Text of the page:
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Changes in the palliative performance scale may be as important as the initial palliative performance scale for predicting survival in terminal cancer patients

Published online by Cambridge University Press:  07 May 2021

Guk Jin Lee
Affiliation:
Division of Hematology/Oncology, Department of Internal Medicine, Bucheon St. Mary's Hospital, College of Medicine, The Catholic University of Korea, Seoul, Republic of Korea
Ji Hyun Gwak
Affiliation:
Hospice Unit, Bucheon St. Mary's Hospital, College of Medicine, The Catholic University of Korea, Seoul, Republic of Korea
Myoung Sim Kim
Affiliation:
Hospice Unit, Bucheon St. Mary's Hospital, College of Medicine, The Catholic University of Korea, Seoul, Republic of Korea
Mi Yeong Lee
Affiliation:
Division of Hematology/Oncology, Department of Internal Medicine, Bucheon St. Mary's Hospital, College of Medicine, The Catholic University of Korea, Seoul, Republic of Korea
Seo Ree Kim
Affiliation:
Division of Hematology/Oncology, Department of Internal Medicine, Bucheon St. Mary's Hospital, College of Medicine, The Catholic University of Korea, Seoul, Republic of Korea
Sang Hoon Chun*
Affiliation:
Division of Hematology/Oncology, Department of Internal Medicine, Bucheon St. Mary's Hospital, College of Medicine, The Catholic University of Korea, Seoul, Republic of Korea
Jong Youl Jin*
Affiliation:
Division of Hematology/Oncology, Department of Internal Medicine, Bucheon St. Mary's Hospital, College of Medicine, The Catholic University of Korea, Seoul, Republic of Korea
*
Author for correspondence: Sang Hoon Chun and Jong Youl Jin, Division of Hematology/Oncology, Department of Internal Medicine, Bucheon St. Mary's Hospital, College of Medicine, The Catholic University of Korea, 327, Sosa-ro, Wonmi-gu, Bucheon-si, Gyeonggi-do 14647, Republic of Korea. E-mail: rowett@naver.com and drjin@catholic.ac.kr
Author for correspondence: Sang Hoon Chun and Jong Youl Jin, Division of Hematology/Oncology, Department of Internal Medicine, Bucheon St. Mary's Hospital, College of Medicine, The Catholic University of Korea, 327, Sosa-ro, Wonmi-gu, Bucheon-si, Gyeonggi-do 14647, Republic of Korea. E-mail: rowett@naver.com and drjin@catholic.ac.kr

Abstract

Objective

The accurate estimation of expected survival in terminal cancer patients is important. The palliative performance scale (PPS) is an important factor in predicting survival of hospice patients. The purpose of this study was to examine how initial status of PPS and changes in PPS affect the survival of hospice patients in Korea.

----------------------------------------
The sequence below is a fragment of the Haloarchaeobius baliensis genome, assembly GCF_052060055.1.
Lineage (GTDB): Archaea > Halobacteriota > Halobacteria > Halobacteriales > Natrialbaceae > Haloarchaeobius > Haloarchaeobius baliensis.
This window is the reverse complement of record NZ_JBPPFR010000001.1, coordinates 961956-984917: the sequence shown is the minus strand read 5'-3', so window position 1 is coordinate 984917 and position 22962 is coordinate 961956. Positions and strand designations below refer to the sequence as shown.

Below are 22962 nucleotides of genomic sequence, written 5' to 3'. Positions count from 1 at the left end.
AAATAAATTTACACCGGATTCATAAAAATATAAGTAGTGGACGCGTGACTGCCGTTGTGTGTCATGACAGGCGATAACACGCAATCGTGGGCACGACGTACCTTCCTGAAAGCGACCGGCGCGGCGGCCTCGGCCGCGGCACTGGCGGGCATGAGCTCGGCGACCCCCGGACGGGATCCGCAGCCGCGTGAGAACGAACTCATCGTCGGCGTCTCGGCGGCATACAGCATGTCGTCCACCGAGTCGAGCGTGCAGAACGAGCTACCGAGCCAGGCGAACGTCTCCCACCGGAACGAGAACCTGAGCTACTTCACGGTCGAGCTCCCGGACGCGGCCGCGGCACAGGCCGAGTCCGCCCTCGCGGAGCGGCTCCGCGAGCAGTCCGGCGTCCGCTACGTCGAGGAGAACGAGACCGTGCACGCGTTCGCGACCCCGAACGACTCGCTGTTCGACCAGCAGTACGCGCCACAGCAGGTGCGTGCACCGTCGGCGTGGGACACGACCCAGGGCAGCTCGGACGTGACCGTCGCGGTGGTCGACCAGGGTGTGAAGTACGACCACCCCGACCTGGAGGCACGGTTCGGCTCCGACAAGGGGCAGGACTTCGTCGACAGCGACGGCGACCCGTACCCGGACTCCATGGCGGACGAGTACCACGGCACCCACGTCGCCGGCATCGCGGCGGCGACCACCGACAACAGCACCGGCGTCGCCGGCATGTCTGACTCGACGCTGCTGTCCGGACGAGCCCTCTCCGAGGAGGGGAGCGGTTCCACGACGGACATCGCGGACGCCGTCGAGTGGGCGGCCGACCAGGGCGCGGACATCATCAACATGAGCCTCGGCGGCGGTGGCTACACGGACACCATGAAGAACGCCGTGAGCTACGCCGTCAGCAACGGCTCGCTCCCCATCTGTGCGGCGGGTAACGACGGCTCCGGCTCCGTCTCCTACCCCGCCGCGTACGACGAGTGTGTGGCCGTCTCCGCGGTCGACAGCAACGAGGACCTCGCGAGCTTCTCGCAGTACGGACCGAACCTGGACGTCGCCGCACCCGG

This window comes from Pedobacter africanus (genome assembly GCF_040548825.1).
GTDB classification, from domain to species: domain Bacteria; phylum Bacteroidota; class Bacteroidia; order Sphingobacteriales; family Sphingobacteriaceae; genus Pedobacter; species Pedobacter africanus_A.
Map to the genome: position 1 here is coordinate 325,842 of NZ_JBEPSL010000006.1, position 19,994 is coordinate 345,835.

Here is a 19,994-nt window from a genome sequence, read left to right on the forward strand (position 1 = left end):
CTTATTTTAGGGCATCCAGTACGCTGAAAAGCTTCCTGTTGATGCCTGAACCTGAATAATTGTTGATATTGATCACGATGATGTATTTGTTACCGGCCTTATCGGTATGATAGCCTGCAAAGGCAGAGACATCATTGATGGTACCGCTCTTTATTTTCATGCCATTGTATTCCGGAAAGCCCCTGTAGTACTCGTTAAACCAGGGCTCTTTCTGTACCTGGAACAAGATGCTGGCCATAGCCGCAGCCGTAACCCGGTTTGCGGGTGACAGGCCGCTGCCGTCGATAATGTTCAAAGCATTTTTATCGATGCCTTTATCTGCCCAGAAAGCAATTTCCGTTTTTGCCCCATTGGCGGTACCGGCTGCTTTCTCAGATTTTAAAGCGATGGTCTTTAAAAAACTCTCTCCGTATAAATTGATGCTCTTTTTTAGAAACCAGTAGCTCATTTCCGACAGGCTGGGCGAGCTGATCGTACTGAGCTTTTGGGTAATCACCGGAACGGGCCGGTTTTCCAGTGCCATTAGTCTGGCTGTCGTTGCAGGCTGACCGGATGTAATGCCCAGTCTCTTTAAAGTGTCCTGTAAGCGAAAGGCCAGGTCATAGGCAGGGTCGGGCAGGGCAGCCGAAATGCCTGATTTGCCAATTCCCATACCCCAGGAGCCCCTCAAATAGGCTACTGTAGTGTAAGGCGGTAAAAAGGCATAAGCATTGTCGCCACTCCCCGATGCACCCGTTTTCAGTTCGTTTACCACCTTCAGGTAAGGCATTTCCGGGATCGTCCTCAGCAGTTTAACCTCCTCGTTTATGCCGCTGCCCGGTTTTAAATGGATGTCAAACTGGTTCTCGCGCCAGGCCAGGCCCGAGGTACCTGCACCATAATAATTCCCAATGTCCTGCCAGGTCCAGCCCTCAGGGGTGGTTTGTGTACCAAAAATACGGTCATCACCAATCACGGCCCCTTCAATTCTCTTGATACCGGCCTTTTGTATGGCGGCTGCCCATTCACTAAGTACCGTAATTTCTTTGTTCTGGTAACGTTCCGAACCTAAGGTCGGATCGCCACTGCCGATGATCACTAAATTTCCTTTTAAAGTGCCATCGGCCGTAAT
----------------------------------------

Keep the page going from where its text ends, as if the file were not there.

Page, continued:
Method

We retrospectively examined 315 patients who were admitted to our hospice unit between January 2017 and December 2018. The patients were divided based on the PPS of ≥50% (group A) and ≤40% (group B). We performed survival analysis for factors associated with the length of survival (LOS) in group A. Based on the hospice team's weekly evaluation of PPS, we examined the effect of initial levels and changes in group A on the prognosis of patients who survived for 2 weeks or more.

Results

At the time of admission to hospice, 265 (84.1%) patients were PPS ≥50%, and 50 (15.9%) were PPS ≤40%. The median LOS of PPS ≥50% and PPS ≤40% were 15 (2–158 days) and 9 (2–43 days), respectively. Male, gastrointestinal cancer, and lower initial PPS all predicted poor prognosis in group A. Male, gastrointestinal cancer, and a PPS change of 10% or greater, compared with initial status 1 week and 2 weeks of hospitalization, were all predictors of poor prognosis in group A patients who survived for 2 weeks or longer.

Significance of results

Our research demonstrates the significance of PPS change at 1 week and 2 weeks, suggesting the importance of evaluating not only initial PPS but also change in PPS.

Type
Original Article
Copyright
Copyright © The Author(s), 2021. Published by Cambridge University Press

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References

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